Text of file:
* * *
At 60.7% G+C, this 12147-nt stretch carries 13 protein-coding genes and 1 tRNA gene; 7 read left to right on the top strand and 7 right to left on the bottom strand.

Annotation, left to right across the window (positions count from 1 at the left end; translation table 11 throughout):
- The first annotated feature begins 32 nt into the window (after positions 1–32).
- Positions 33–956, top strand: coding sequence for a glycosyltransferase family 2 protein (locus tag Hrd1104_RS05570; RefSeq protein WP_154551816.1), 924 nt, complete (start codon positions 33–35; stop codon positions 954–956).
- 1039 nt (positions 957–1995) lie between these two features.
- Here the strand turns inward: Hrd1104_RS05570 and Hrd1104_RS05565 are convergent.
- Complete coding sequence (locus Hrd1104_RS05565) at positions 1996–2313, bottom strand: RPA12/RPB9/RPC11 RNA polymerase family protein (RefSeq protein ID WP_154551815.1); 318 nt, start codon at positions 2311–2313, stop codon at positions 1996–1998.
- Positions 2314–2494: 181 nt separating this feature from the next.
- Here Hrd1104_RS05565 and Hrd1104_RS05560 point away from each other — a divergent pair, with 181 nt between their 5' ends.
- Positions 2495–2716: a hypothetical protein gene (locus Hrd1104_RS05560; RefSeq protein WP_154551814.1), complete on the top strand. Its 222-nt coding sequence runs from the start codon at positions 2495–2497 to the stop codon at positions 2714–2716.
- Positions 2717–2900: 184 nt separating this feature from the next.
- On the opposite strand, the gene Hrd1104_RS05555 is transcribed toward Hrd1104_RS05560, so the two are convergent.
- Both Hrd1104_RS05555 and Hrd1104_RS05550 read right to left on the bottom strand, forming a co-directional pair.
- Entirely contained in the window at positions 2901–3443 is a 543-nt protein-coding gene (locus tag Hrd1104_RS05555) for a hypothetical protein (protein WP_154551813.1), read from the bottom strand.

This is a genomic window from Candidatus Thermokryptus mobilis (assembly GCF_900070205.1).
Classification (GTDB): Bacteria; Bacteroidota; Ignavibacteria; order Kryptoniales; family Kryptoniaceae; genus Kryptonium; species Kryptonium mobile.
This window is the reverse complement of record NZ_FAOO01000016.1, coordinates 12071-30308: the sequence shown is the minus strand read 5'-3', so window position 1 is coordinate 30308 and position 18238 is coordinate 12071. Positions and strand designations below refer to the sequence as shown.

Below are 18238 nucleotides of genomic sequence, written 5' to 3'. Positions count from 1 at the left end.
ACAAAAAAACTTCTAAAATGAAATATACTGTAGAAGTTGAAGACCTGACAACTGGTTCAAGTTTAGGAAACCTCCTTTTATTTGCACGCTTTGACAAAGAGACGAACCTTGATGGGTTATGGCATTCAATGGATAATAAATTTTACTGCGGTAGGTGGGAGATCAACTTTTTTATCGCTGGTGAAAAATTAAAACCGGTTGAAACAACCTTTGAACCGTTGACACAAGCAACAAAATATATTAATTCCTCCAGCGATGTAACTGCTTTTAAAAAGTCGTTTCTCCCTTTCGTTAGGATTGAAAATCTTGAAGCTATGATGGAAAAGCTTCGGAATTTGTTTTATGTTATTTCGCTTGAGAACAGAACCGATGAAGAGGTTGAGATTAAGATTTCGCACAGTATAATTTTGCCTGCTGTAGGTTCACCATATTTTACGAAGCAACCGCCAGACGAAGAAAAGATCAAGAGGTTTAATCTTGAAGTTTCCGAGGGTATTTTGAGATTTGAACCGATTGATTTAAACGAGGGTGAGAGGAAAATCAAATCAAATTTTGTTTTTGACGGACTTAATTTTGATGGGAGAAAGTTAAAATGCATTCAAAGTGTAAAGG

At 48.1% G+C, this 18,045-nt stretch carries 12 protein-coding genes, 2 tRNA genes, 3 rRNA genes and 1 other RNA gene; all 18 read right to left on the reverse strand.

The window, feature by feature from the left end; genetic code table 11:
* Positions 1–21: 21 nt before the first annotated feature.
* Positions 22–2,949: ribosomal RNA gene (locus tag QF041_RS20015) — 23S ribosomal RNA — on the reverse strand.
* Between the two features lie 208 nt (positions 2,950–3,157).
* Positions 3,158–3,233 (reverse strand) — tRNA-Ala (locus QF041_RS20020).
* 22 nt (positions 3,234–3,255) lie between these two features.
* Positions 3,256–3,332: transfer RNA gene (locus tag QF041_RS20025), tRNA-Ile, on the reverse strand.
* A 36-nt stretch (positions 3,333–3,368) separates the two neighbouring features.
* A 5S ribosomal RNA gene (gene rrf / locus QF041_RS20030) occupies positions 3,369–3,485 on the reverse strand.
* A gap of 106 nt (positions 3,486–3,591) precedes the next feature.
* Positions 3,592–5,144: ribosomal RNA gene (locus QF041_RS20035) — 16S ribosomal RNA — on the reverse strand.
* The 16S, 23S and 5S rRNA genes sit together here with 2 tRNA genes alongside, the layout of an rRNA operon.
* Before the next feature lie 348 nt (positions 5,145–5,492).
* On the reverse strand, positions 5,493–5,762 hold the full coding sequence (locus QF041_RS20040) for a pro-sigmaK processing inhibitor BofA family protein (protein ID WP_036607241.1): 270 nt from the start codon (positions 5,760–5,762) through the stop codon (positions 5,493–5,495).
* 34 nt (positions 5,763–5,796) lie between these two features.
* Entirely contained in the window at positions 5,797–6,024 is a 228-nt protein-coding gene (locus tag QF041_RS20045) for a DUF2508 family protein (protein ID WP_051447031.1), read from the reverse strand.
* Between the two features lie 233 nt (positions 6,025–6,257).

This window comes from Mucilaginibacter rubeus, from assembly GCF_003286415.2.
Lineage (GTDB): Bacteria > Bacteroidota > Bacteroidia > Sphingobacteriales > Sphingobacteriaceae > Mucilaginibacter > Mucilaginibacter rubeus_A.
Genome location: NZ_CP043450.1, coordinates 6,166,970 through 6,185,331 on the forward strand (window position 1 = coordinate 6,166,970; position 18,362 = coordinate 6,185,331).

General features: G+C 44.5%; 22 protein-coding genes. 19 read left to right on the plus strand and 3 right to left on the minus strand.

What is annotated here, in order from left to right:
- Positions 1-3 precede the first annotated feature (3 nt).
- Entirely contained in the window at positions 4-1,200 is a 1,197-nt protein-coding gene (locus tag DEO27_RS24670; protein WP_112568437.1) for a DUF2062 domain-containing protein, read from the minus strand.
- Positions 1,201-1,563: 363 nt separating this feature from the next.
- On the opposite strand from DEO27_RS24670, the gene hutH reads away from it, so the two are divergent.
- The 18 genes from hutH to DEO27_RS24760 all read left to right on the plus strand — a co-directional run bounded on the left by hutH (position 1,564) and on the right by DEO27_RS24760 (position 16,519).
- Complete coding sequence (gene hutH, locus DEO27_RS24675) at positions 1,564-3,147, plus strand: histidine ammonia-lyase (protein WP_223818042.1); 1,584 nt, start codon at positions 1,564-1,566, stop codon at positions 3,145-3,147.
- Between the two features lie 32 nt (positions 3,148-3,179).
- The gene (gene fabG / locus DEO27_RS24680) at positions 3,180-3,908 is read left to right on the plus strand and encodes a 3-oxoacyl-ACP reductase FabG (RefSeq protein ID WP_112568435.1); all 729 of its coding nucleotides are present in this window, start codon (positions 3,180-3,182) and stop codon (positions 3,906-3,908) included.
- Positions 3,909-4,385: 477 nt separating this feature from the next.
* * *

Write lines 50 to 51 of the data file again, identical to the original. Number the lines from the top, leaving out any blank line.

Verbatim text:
- The gene (gene fabG / locus DEO27_RS24680) at positions 3,180-3,908 is read left to right on the plus strand and encodes a 3-oxoacyl-ACP reductase FabG (RefSeq protein ID WP_112568435.1); all 729 of its coding nucleotides are present in this window, start codon (positions 3,180-3,182) and stop codon (positions 3,906-3,908) included.
- Positions 3,909-4,385: 477 nt separating this feature from the next.